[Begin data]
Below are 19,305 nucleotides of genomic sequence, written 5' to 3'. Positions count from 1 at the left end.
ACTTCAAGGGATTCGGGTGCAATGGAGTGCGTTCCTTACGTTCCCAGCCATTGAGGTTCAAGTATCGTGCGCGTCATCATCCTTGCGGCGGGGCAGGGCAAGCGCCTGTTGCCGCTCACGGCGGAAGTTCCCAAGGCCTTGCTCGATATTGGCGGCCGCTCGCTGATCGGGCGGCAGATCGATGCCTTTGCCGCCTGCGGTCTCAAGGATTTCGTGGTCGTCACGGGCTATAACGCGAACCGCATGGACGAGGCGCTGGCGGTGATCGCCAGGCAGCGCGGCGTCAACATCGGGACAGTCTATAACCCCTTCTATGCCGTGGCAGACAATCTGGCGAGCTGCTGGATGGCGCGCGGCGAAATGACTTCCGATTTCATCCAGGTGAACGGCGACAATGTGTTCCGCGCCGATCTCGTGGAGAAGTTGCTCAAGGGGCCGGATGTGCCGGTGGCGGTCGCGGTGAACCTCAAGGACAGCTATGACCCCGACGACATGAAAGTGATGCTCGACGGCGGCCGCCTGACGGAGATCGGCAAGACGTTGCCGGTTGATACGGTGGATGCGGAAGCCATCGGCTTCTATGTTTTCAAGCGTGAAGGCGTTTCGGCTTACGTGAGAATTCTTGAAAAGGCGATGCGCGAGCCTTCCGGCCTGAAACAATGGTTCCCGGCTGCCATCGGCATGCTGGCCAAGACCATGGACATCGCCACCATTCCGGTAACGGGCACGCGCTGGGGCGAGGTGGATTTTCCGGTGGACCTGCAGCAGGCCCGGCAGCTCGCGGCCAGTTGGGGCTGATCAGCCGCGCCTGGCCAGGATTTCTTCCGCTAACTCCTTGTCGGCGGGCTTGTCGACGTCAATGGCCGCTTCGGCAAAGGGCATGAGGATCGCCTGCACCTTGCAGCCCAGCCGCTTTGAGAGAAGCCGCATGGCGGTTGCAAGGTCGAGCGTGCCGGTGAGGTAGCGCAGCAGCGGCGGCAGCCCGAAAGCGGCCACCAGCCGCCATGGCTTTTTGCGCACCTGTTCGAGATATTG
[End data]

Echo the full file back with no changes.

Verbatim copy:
Below are 19,305 nucleotides of genomic sequence, written 5' to 3'. Positions count from 1 at the left end.
ACTTCAAGGGATTCGGGTGCAATGGAGTGCGTTCCTTACGTTCCCAGCCATTGAGGTTCAAGTATCGTGCGCGTCATCATCCTTGCGGCGGGGCAGGGCAAGCGCCTGTTGCCGCTCACGGCGGAAGTTCCCAAGGCCTTGCTCGATATTGGCGGCCGCTCGCTGATCGGGCGGCAGATCGATGCCTTTGCCGCCTGCGGTCTCAAGGATTTCGTGGTCGTCACGGGCTATAACGCGAACCGCATGGACGAGGCGCTGGCGGTGATCGCCAGGCAGCGCGGCGTCAACATCGGGACAGTCTATAACCCCTTCTATGCCGTGGCAGACAATCTGGCGAGCTGCTGGATGGCGCGCGGCGAAATGACTTCCGATTTCATCCAGGTGAACGGCGACAATGTGTTCCGCGCCGATCTCGTGGAGAAGTTGCTCAAGGGGCCGGATGTGCCGGTGGCGGTCGCGGTGAACCTCAAGGACAGCTATGACCCCGACGACATGAAAGTGATGCTCGACGGCGGCCGCCTGACGGAGATCGGCAAGACGTTGCCGGTTGATACGGTGGATGCGGAAGCCATCGGCTTCTATGTTTTCAAGCGTGAAGGCGTTTCGGCTTACGTGAGAATTCTTGAAAAGGCGATGCGCGAGCCTTCCGGCCTGAAACAATGGTTCCCGGCTGCCATCGGCATGCTGGCCAAGACCATGGACATCGCCACCATTCCGGTAACGGGCACGCGCTGGGGCGAGGTGGATTTTCCGGTGGACCTGCAGCAGGCCCGGCAGCTCGCGGCCAGTTGGGGCTGATCAGCCGCGCCTGGCCAGGATTTCTTCCGCTAACTCCTTGTCGGCGGGCTTGTCGACGTCAATGGCCGCTTCGGCAAAGGGCATGAGGATCGCCTGCACCTTGCAGCCCAGCCGCTTTGAGAGAAGCCGCATGGCGGTTGCAAGGTCGAGCGTGCCGGTGAGGTAGCGCAGCAGCGGCGGCAGCCCGAAAGCGGCCACCAGCCGCCATGGCTTTTTGCGCACCTGTTCGAGATATTG